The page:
Esmaré Weideman has been CEO of Media24 for just over eight months. Peta Krost Maunder asked how she is doing.
There is nothing easy about the role that Esmaré Weideman took on at Media24 in May 2011, but she is clearly not afraid of getting her hands dirty…
“It is obviously still pretty new for me as well as everyone reporting to me, but I believe I am slowly starting to get a grip on the priorities,” she says. Weideman is “working closely with the various teams to focus on the key areas that need attention”.
She cites the digital future of the group’s newspapers and implementing the new SAP distribution system as top of the list.
She was involved with the introduction of a new management structure in the newspaper division and appointing a new managing director at On the Dot, the group’s distribution company. “We have also worked hard at identifying the key digital priorities for our various businesses over the next few years,” she says.
In the near future, her eyes are going to be firmly on stringent cost-cutting, balanced with looking for strategic new investment opportunities. “It is a tough time to be taking over the reins at a media company anywhere in the world,” she explains. “The economic recovery has been much slower than anticipated so, along with all the media companies, we need to focus on cost-cutting wherever we can to prepare ourselves for the slower-than-anticipated economic recovery. We need to balance that with the investment costs you would expect at the leading media company in Africa, which Media24 is.”
Weideman plans to attract top young talent to the group and to develop the talent of those already employed. She recently launched a roadshow to all the companies in the group – “one of my messages being ‘I am Media24’, which is an effort to unlock that energy, passion and pride I believe we need to remain at the forefront of excellence in our industry,” she says.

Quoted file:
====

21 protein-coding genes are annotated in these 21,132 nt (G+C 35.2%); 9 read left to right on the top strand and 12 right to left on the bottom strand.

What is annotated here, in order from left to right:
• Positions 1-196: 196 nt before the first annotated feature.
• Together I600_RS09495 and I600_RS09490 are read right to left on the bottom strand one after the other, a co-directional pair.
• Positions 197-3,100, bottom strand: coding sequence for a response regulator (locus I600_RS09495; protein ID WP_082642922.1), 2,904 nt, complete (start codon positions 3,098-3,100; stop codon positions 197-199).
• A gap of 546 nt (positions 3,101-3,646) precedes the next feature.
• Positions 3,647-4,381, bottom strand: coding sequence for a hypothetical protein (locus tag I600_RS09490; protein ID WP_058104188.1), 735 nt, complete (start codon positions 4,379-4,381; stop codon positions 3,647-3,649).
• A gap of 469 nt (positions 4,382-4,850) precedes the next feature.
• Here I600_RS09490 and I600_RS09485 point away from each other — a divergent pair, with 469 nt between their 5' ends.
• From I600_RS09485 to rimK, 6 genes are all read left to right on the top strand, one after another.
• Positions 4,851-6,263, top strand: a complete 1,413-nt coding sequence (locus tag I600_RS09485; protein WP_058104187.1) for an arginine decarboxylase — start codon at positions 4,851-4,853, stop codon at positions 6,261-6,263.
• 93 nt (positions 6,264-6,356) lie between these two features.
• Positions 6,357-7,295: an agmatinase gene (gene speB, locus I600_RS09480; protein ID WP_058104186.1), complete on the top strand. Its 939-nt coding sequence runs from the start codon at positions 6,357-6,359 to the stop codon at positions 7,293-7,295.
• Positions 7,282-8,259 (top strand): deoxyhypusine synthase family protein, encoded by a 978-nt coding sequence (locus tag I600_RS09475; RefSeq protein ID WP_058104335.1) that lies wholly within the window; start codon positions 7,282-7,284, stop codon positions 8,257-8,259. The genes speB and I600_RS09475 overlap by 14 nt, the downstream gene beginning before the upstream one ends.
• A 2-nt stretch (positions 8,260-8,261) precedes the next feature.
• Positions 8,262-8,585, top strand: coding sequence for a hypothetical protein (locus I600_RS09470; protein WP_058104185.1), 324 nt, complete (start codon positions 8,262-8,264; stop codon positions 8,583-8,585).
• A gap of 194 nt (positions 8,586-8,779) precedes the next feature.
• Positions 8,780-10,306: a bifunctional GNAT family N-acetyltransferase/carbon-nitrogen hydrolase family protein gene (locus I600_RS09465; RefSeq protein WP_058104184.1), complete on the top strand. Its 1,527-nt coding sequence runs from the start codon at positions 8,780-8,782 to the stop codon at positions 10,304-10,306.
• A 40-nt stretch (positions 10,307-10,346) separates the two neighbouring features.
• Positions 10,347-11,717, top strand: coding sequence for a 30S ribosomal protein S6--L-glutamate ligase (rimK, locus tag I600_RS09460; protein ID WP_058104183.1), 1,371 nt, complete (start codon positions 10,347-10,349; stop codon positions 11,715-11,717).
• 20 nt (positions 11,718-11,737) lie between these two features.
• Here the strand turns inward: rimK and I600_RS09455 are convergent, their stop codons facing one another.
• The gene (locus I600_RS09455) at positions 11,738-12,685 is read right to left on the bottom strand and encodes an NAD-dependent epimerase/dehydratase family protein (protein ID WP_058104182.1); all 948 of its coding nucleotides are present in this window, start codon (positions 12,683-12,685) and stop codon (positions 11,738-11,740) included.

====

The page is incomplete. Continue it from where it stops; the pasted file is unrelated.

Weideman is focusing on preparing the group for a digital future. “We have long moved from a position as a traditional print company where we see online as a threat. Instead, we embrace the opportunities it offers. The key challenge is to turn this into a good business. At the same time, we believe print has legs, particularly in South Africa, so we will continue to look for new opportunities in print, particularly in the black market.”
Moving to the helm hasn’t been easy. “I have always been a very hands-on editor so, for the past 10 years, I knew my businesses inside out,” she says. “It is hard for me to run businesses at arms’ length, where I don’t know the nitty-gritty of every business but have to rely on – and trust – the management and editorial teams that report to me.”
One of her first offspring as CEO was NewsNow – a weekly, bite-size news magazine. While some in the industry are still sceptical that there is room for such a magazine, Weideman insists: “It has had an exceptional reception.” She says, “NewsNow is the classic example of not throwing the baby out with the bath water. Everyone is saying people don’t read newspapers any more, they get their news online. Point being, we need someone to filter the barrage of ‘news’ you get from the internet nowadays – and for busy and discerning news consumers, that is almost impossible.
“Enter NewsNow, a bunch of very experienced and knowledgeable reporters who sift through all the good and all the rubbish out there, and tell you what you need to know on a weekly basis. I am its number one fan.”
While she was partly responsible for NewsNow, the reorganisation of the newspaper division was something she inherited when it was already half done, she says. “I fully understand the rationale – to get the voices of the editors heard much earlier, to make the reporting lines flatter and cut through bureaucracy,” she explains.
Another problem she inherited is the Afrikaans newspapers’ substantial drop in numbers. She attributes this major problem to three things: “Firstly, we suffered some blows because of our now-defunct distribution system. Secondly, people are moving online to consume breaking news and, finally, we are in the midst of a tight economy.”
Interestingly, all the other newspapers are also experiencing the last two reasons Weideman cites, but they are not undergoing vast drops in circulation. Hmmm!
However, to her and Media24’s credit, they may not be buying these excuses either. As Weideman adds: “We are doing widespread research to find out what lies at the heart of the circulation losses we have been experiencing in our Afrikaans titles.”
So, while there is much on the go at Media24 – what with successes, battles, new titles out and more in the pipeline,– this vigilant journalist-turned-business leader is determined to keep on top of things at Media24.
This story was first published in The Media magazine.
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